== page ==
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Here's the setting I'm working out. The fantasy ship I came up with here (see "Dawn Treader" post at the bottom) needs to leave the harbor in a hurry. A strange "magical" purple fire is spreading across the docks and quickly approaching. The entire crew of about 30 people are onboard.

This is a single-masted, square-rigged ship of a style somewhat like this: Dawn TreaderDawn Treader Plan

The ship is docked facing inland, so it effectively needs to back out of its current position to leave the harbor. What are some of the best and FASTEST ways that this could be achieved? Please be detailed in your approach. And please feel free to toss in as many sailing terms/commands ("weigh anchor," "cast lines," etc.) as you can think of.

Some general ideas I have right off include:

  1. Kedging the anchor ... but I'm trying to understand the details about how this works. As I understand, it involves using a small boat to basically pull the ship by its anchor. Then the anchor is dropped (surely it takes several men to lift it) and reeled in, further pulling the ship.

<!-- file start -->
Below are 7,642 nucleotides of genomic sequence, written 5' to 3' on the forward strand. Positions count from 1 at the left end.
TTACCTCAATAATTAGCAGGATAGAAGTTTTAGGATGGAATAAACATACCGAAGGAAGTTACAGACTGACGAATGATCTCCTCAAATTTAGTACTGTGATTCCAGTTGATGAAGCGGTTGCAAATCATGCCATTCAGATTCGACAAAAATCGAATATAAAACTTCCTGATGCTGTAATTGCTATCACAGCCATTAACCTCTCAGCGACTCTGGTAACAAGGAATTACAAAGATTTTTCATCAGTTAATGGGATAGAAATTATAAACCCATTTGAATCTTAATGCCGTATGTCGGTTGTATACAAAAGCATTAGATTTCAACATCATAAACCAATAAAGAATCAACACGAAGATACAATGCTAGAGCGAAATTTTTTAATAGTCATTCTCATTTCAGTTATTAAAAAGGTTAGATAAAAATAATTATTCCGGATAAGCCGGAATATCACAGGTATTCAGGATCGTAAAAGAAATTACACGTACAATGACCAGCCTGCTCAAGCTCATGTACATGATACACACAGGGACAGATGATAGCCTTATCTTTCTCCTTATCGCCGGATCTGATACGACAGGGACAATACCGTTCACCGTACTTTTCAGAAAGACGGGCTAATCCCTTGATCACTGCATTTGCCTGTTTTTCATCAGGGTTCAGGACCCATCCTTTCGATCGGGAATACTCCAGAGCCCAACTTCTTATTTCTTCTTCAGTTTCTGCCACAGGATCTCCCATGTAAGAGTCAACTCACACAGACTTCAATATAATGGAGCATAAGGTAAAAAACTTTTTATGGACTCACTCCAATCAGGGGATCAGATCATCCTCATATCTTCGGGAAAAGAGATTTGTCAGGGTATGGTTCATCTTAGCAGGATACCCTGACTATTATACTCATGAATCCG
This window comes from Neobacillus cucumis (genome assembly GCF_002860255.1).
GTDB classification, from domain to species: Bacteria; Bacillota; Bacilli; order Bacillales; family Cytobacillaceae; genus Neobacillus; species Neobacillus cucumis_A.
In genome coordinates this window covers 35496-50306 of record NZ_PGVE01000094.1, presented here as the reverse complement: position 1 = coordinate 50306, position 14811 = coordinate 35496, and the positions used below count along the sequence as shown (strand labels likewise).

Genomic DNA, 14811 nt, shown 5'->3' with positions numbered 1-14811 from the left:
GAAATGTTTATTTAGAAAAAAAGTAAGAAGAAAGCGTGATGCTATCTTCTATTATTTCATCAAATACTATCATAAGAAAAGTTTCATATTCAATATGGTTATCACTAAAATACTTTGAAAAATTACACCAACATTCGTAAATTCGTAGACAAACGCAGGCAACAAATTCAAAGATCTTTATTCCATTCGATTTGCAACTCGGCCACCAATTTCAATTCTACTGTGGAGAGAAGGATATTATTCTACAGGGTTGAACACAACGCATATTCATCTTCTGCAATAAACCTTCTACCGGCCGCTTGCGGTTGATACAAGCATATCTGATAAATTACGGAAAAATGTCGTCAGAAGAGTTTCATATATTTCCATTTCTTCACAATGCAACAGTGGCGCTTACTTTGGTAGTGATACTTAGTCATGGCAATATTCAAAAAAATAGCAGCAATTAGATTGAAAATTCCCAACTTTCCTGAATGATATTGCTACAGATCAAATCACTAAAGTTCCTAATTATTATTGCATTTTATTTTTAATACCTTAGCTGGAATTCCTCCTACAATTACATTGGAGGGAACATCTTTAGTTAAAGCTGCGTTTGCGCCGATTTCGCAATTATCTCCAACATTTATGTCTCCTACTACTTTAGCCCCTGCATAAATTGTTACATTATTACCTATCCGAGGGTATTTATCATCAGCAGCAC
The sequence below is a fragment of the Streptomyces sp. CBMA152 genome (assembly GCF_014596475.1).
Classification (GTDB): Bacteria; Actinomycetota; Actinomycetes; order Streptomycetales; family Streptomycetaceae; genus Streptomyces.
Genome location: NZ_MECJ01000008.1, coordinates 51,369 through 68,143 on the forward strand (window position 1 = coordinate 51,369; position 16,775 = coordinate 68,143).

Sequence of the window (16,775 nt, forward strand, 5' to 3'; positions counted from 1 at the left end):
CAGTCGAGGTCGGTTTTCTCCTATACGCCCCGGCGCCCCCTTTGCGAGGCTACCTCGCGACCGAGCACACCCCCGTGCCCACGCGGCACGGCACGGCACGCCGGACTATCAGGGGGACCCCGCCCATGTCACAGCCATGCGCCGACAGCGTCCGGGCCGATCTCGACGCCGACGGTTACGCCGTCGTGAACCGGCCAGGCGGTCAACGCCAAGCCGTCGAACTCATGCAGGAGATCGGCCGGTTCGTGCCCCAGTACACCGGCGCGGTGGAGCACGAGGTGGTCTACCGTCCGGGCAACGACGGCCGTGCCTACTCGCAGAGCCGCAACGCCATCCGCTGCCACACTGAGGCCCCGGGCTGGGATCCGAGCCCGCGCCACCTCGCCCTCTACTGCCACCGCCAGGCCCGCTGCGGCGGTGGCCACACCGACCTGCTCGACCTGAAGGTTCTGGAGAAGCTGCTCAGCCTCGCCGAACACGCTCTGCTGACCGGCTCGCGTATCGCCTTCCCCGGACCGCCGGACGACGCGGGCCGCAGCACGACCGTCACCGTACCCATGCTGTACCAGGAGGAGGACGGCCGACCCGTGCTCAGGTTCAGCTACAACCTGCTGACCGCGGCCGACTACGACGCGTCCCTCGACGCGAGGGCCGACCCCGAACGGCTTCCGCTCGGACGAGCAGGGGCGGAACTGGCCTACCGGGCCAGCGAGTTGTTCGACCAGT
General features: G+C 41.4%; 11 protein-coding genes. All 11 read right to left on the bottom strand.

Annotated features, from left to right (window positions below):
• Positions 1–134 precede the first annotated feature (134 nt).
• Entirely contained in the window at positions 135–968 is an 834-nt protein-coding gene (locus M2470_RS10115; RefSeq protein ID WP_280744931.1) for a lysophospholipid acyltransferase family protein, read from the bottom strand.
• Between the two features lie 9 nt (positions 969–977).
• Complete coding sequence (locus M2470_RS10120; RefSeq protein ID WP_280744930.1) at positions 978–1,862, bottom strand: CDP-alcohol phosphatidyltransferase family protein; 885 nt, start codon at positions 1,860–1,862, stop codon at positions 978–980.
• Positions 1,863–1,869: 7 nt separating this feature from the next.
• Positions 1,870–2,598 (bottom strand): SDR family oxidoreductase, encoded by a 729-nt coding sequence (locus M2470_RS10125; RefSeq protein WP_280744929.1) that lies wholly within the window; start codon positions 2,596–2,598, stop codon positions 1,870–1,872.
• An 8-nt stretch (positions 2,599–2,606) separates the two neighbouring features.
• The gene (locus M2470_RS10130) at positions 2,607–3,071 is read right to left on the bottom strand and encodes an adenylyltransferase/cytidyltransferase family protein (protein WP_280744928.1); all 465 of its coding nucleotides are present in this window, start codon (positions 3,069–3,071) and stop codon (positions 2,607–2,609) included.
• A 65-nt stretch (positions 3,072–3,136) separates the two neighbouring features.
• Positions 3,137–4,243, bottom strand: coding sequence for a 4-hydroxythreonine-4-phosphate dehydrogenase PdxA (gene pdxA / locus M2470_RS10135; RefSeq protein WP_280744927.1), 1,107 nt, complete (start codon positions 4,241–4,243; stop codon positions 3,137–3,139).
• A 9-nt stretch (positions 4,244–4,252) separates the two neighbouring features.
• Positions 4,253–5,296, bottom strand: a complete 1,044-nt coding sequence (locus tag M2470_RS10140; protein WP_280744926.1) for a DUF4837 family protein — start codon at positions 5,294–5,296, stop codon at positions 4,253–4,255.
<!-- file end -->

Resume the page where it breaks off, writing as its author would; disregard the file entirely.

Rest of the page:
2. Using the ship's oars, but the dock would be in the way on the starboard side.
  3. Turning the sail backwards and catching the eastward wind.

Any of these (or a combination of these) methods seem like decent options, but I'd like to better understand their viability and details about how they'd work. I'd also love to hear any different ideas for getting the ship out fast.

Hurry, the fate of 30 souls depends on your solution!

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    $\begingroup$ How technical or pseudo-magical are we allowed to get? How specialized? The ship could, for example, have a bunch of Chinese-style rockets to give a sudden burst of speed, but this implies gunpowder or its equivalent, and gunpowder might not be practical to have this be a permanently-mounted system because the rockets would get damp. Otherwise I envision the dragon-head "breathing fire" for thrust (which would be super-dramatic and story-consistent with a 'Dawn Treader' type ship). Your world does have magic, so it's a possibility. $\endgroup$
    – DWKraus
    Mar 27 at 13:41
  • $\begingroup$ If you keep the name "Dawn Treader" readers might be disappointed not to find Reepicheep on board. Or perhaps delighted to find that he is aboard! Reeps! $\endgroup$
    – Willk
    Mar 27 at 17:28
  • $\begingroup$ @DWKraus, this world does have magic in some limited ways. One thing different here is that there are many gemstones or power crystals that give way to certain generally small-scale technologies. Small appliances and indoor lighting, for instance, are powered this way. More along the lines of actual "magic" are certain individuals with genetics passed down from ancient angelic-turned-mortal beings. Let's say this doesn't really apply to any of the characters involved in this scene. $\endgroup$